In short, the Court sees no legitimate reason why Mr. Sullivan should be treated differently, or why the Violation Notice issued to him should be dismissed. The only reasons given for the dismissal flout the bedrock principle of our legal system that all persons stand equal before the law.
On a bronze plaque inside the Statue of Liberty there's the text of "The New Colossus," the poem read at the monument's dedication. These are the famous words:
. . . . Give me your tired, your poor,It says, in Washington, on the facade of the Supreme Court building.
Your huddled masses yearning to breathe free,
The wretched refuse of your teeming shore.
Send these, the homeless, tempest-tost to me . . . .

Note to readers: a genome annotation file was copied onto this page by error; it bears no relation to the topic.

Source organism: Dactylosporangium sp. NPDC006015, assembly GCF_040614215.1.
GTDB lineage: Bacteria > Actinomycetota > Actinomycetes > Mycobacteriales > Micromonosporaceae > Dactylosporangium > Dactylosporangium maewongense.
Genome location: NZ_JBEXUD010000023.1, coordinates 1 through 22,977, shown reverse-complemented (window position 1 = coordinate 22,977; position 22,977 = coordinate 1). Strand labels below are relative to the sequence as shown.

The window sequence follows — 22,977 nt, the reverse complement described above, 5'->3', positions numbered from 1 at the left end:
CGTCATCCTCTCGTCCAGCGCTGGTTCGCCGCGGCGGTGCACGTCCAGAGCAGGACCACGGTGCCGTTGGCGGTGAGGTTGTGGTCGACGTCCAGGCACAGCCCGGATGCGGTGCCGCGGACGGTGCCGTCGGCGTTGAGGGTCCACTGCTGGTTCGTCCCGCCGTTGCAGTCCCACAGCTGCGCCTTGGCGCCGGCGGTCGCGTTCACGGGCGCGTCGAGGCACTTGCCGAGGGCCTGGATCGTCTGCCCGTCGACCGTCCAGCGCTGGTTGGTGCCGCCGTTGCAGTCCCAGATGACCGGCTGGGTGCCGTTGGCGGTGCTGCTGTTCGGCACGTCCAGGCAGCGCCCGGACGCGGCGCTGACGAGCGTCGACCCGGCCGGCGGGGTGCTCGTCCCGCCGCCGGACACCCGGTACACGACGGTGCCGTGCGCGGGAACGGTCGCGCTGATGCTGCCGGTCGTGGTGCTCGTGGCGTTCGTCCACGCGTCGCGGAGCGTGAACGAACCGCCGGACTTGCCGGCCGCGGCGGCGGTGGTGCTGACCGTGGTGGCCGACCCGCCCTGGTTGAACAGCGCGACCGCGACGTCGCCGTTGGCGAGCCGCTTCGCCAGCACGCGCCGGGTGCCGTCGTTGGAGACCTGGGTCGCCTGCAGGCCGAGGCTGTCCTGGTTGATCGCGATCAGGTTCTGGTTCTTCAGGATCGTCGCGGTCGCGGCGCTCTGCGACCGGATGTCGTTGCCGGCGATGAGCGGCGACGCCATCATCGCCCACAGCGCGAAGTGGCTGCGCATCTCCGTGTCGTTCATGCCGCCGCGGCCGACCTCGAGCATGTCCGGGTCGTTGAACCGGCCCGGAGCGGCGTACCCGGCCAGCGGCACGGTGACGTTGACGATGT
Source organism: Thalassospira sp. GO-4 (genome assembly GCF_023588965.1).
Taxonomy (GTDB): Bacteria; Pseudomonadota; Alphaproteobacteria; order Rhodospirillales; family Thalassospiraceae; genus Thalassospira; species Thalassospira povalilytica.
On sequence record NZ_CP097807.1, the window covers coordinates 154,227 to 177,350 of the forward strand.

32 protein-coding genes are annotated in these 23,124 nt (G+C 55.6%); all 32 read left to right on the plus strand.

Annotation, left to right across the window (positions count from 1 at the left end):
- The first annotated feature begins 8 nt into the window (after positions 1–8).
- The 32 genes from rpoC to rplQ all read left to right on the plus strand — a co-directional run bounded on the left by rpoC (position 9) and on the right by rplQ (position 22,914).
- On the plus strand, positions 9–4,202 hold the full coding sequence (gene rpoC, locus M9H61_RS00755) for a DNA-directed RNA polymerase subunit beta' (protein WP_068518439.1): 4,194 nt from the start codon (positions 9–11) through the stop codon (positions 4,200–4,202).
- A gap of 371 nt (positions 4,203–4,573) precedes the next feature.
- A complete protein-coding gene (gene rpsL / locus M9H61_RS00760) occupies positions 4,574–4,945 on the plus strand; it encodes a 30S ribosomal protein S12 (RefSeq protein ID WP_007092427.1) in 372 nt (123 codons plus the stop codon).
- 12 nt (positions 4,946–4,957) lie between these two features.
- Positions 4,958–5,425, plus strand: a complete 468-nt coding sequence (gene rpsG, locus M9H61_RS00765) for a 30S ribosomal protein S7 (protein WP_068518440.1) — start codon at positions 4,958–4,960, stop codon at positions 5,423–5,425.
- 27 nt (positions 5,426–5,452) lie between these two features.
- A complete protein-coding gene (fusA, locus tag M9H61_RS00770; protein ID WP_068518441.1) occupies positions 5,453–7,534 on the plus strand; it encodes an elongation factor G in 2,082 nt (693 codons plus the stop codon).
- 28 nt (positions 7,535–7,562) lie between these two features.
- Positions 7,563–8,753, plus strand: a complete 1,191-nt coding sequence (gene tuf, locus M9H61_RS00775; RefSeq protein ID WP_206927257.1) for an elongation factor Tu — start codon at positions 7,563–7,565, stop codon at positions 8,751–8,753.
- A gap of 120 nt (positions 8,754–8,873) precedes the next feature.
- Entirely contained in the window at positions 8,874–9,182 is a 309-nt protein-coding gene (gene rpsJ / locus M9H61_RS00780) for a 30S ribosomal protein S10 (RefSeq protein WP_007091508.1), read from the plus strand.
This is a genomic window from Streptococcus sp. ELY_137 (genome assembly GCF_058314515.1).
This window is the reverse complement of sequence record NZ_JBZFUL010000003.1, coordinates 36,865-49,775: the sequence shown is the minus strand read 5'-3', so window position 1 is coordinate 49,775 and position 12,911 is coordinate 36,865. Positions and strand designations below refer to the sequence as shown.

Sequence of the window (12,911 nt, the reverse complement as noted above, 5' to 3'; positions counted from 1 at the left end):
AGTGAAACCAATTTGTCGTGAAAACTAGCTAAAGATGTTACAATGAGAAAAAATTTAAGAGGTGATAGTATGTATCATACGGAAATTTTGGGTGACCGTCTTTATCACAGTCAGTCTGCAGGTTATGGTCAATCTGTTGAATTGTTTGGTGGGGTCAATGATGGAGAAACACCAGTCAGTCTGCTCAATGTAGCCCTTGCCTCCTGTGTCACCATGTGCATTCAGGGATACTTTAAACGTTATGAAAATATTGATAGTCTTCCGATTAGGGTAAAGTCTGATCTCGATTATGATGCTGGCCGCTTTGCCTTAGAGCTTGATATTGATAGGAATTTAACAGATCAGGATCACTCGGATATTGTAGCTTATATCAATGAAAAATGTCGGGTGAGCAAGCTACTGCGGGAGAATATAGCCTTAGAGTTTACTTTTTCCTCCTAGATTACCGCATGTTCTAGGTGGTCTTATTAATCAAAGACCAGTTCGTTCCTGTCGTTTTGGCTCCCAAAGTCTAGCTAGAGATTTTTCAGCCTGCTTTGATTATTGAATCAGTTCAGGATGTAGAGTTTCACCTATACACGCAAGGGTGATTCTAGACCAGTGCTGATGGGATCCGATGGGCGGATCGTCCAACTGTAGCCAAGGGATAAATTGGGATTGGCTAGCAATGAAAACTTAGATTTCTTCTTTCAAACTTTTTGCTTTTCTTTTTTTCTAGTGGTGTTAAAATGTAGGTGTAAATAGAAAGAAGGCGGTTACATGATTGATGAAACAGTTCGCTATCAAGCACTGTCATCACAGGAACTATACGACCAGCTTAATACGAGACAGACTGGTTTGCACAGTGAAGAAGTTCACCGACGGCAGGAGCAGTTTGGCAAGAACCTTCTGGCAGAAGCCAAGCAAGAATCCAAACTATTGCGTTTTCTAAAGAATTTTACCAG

EQUAL JUSTICE UNDER LAWAfter the civil war, that principle was enshrined in the Fourteenth Amendment as a promise that we will not discriminate.
No State shall make or enforce any law which shall abridge the privileges or immunities of citizens of the United States; nor shall any State deprive any person of life, liberty, or property, without due process of law; nor deny to any person within its jurisdiction the equal protection of the laws.It's about those folks Emma Lazarus invited to our shores. Those who don't get the breaks and desperately need them. Those we're supposed to welcome.
And yet, and yet. So we protect the white guys, and the guys who can afford dream team counsel, and the Andrew Sullivans. Others we throw to the dogs because, after all,
[t]he law, in its majestic equality, forbids the rich as well as the poor, to sleep under bridges, to beg in the streets and to steal bread.Except that, in the last analysis, the law is willing to forgive the rich who do those things.
The sign on Animal Farm was changed, you'll recall, to "All animals are equal, but some are more equal than others." Power corrupts, they say. They're right.